Researchers have described a little known yet fascinating aspect of the behavior of Lybia crabs, a species which holds sea anemones in each of its claws (behavior which has earnt it the nickname 'boxer' or 'pom-pom' crab). In a series of experiments, they showed that when these crabs need an anemone, they will fight to steal one from another crab and then both crabs will split their anemone into two, creating identical clones.
Lybia crabs were first described in the 19th century, with only a handful of scientific publications since then, mostly dealing with morphology and occurrence, and less with their curious 'anemone wielding' behavior. Although quite common in the aquarium trade, the lack of attention given to them by the scientific community is presumably due to their small size and cryptic behavior.
In a new study, published today in the open access journal PeerJ, Yisrael Schnytzer and Yaniv Giman, both graduate students working under the supervision of professor Yair Achituv at Bar-Ilan University in Israel, and professor Ilan Karplus at the Volcani center, investigated various aspects of the crab-anemone association. Their study focused on trying to resolve a long-standing mystery -- how the crabs acquire their sea anemones.
Over the course of several years more than 100 Lybia crabs were observed or collected from the shallow waters of the Red-Sea on the south shore of Israel in Eilat. These crabs are no more than a couple of centimeters across and have a similar color to the boulders under which they live -- hence even finding them was a task in itself. Throughout the entire study, every single crab was found holding a pair of sea anemones which were identified as belonging to the genus Alicia, probably a newly recorded species.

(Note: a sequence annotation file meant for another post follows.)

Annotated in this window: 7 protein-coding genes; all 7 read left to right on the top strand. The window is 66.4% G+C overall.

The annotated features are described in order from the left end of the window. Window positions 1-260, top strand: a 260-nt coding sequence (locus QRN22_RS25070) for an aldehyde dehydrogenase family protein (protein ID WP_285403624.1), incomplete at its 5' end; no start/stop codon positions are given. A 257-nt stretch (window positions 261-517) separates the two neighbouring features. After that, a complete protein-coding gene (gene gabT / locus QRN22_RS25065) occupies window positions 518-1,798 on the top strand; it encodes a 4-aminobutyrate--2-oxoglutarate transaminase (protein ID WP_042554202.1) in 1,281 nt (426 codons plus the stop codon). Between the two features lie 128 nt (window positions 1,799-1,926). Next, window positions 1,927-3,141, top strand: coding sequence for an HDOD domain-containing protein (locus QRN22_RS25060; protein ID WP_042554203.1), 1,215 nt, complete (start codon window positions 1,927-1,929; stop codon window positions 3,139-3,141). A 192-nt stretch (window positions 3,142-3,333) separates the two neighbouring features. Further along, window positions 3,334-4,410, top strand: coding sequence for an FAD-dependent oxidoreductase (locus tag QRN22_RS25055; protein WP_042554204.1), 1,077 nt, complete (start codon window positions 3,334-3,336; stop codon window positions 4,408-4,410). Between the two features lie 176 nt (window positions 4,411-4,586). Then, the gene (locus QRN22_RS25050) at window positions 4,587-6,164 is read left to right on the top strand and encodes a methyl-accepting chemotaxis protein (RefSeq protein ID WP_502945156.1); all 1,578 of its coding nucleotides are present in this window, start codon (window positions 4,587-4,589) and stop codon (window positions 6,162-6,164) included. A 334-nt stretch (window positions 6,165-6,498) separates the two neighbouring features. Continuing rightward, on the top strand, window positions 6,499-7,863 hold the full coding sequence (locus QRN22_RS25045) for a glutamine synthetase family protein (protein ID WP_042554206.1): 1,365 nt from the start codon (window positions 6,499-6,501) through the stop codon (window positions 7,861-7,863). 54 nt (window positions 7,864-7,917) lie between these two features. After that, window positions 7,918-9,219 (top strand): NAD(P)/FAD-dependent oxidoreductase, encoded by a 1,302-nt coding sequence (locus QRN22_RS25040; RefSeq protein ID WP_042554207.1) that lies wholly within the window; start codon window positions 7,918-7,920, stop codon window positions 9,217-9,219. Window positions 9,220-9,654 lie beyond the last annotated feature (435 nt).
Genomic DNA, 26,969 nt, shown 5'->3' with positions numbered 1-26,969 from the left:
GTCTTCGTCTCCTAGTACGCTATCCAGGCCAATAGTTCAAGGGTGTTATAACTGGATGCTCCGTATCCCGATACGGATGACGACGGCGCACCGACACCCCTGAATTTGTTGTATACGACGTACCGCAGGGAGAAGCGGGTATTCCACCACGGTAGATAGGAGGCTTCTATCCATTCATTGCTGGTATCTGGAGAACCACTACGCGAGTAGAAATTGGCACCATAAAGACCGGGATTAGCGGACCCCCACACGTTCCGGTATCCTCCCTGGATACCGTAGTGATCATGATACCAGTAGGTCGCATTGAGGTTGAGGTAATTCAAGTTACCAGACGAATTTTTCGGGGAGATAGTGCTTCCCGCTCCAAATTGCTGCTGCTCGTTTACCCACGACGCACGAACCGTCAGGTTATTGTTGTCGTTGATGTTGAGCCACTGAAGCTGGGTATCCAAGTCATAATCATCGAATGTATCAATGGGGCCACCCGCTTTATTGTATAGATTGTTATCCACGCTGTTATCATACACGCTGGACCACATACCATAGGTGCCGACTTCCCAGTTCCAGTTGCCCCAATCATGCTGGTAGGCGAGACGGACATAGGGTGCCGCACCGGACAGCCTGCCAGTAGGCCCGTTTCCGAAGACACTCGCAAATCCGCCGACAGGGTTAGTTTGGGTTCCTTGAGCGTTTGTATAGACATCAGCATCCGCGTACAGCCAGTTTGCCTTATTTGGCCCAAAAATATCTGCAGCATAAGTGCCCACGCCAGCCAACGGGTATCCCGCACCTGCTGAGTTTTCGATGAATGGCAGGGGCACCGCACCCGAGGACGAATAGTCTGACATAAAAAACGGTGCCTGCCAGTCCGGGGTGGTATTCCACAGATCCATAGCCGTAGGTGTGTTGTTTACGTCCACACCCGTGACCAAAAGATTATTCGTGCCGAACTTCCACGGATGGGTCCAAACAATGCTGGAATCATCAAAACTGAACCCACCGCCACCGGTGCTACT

Remarkably, despite extensive searching the team was unable to find any 'free living' Alicia. Thus, a series of laboratory experiments was employed, to gain an insight into how the crabs might come by their sea anemones in the wild.
A first experiment showed that when a sea anemone is taken from a crab, leaving it with just one, it will split the other into two fragments which then regenerate over the course of several days into two new clones. In the second part of the study a series of trials were conducted whereby a crab with sea anemones was placed in an aquarium together with one which had its anemones removed. The crabs would then proceed to wrestle -- the crab without anemones would move to restrain one of the opponent's claws, and then remove part, or all, of a sea anemone. Most such encounters ended in a successful theft, and with no apparent damage incurred to either of the crabs. The crabs would then proceed to split their anemones, so that once again each held a pair!
Finally, the laboratory experiments were complemented with a molecular fingerprinting study of anemone pairs taken from wild caught crabs. Each crab was found to be holding identical clones, suggesting that the lab observed behaviors are presumably frequently used as a means to obtain their precious sea anemones in the wild.
The researchers report that this appears to be a unique example of one animal inducing the asexual reproduction of another, consequently also affecting its genetic diversity.
This study extends on a previous one investigating the costs and benefits of the association to each of the partner organisms, where it was shown that the crabs limit the anemones food intake and keep them at a small size ('Bonsai anemones'; J Exp Mar Biol Ecol 2013: 248-270).
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